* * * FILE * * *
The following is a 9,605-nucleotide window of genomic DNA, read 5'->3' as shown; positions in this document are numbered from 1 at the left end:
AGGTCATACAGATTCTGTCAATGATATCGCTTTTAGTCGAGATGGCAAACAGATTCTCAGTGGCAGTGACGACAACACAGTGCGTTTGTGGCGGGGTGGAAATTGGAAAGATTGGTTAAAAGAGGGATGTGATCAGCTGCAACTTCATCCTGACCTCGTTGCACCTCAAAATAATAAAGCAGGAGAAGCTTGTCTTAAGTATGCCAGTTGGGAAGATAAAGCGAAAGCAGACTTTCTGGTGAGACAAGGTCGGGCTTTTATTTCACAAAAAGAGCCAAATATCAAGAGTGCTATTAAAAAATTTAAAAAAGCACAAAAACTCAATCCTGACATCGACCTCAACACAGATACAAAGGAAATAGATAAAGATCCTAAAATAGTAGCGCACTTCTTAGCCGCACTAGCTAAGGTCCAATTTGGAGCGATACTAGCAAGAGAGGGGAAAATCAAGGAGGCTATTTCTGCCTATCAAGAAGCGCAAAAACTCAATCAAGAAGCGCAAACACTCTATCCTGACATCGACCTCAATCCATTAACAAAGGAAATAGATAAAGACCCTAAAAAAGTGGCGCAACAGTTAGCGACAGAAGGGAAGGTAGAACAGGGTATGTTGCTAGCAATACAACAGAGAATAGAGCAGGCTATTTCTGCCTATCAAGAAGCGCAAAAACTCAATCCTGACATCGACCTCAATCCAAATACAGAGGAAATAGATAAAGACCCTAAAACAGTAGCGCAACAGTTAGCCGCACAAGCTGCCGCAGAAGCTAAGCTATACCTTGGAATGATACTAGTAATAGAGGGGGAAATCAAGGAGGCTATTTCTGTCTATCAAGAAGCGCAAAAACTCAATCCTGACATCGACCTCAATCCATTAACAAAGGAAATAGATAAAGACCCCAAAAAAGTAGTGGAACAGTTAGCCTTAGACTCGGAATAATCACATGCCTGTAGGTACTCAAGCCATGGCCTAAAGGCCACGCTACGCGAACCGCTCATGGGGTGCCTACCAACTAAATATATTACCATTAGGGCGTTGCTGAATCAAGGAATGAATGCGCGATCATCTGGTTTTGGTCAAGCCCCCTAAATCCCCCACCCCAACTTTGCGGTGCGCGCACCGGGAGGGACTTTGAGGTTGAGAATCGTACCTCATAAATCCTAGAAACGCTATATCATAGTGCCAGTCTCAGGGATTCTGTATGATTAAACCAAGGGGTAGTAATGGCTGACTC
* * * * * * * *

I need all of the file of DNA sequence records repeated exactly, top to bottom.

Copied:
The following is a 9,605-nucleotide window of genomic DNA, read 5'->3' as shown; positions in this document are numbered from 1 at the left end:
AGGTCATACAGATTCTGTCAATGATATCGCTTTTAGTCGAGATGGCAAACAGATTCTCAGTGGCAGTGACGACAACACAGTGCGTTTGTGGCGGGGTGGAAATTGGAAAGATTGGTTAAAAGAGGGATGTGATCAGCTGCAACTTCATCCTGACCTCGTTGCACCTCAAAATAATAAAGCAGGAGAAGCTTGTCTTAAGTATGCCAGTTGGGAAGATAAAGCGAAAGCAGACTTTCTGGTGAGACAAGGTCGGGCTTTTATTTCACAAAAAGAGCCAAATATCAAGAGTGCTATTAAAAAATTTAAAAAAGCACAAAAACTCAATCCTGACATCGACCTCAACACAGATACAAAGGAAATAGATAAAGATCCTAAAATAGTAGCGCACTTCTTAGCCGCACTAGCTAAGGTCCAATTTGGAGCGATACTAGCAAGAGAGGGGAAAATCAAGGAGGCTATTTCTGCCTATCAAGAAGCGCAAAAACTCAATCAAGAAGCGCAAACACTCTATCCTGACATCGACCTCAATCCATTAACAAAGGAAATAGATAAAGACCCTAAAAAAGTGGCGCAACAGTTAGCGACAGAAGGGAAGGTAGAACAGGGTATGTTGCTAGCAATACAACAGAGAATAGAGCAGGCTATTTCTGCCTATCAAGAAGCGCAAAAACTCAATCCTGACATCGACCTCAATCCAAATACAGAGGAAATAGATAAAGACCCTAAAACAGTAGCGCAACAGTTAGCCGCACAAGCTGCCGCAGAAGCTAAGCTATACCTTGGAATGATACTAGTAATAGAGGGGGAAATCAAGGAGGCTATTTCTGTCTATCAAGAAGCGCAAAAACTCAATCCTGACATCGACCTCAATCCATTAACAAAGGAAATAGATAAAGACCCCAAAAAAGTAGTGGAACAGTTAGCCTTAGACTCGGAATAATCACATGCCTGTAGGTACTCAAGCCATGGCCTAAAGGCCACGCTACGCGAACCGCTCATGGGGTGCCTACCAACTAAATATATTACCATTAGGGCGTTGCTGAATCAAGGAATGAATGCGCGATCATCTGGTTTTGGTCAAGCCCCCTAAATCCCCCACCCCAACTTTGCGGTGCGCGCACCGGGAGGGACTTTGAGGTTGAGAATCGTACCTCATAAATCCTAGAAACGCTATATCATAGTGCCAGTCTCAGGGATTCTGTATGATTAAACCAAGGGGTAGTAATGGCTGACTC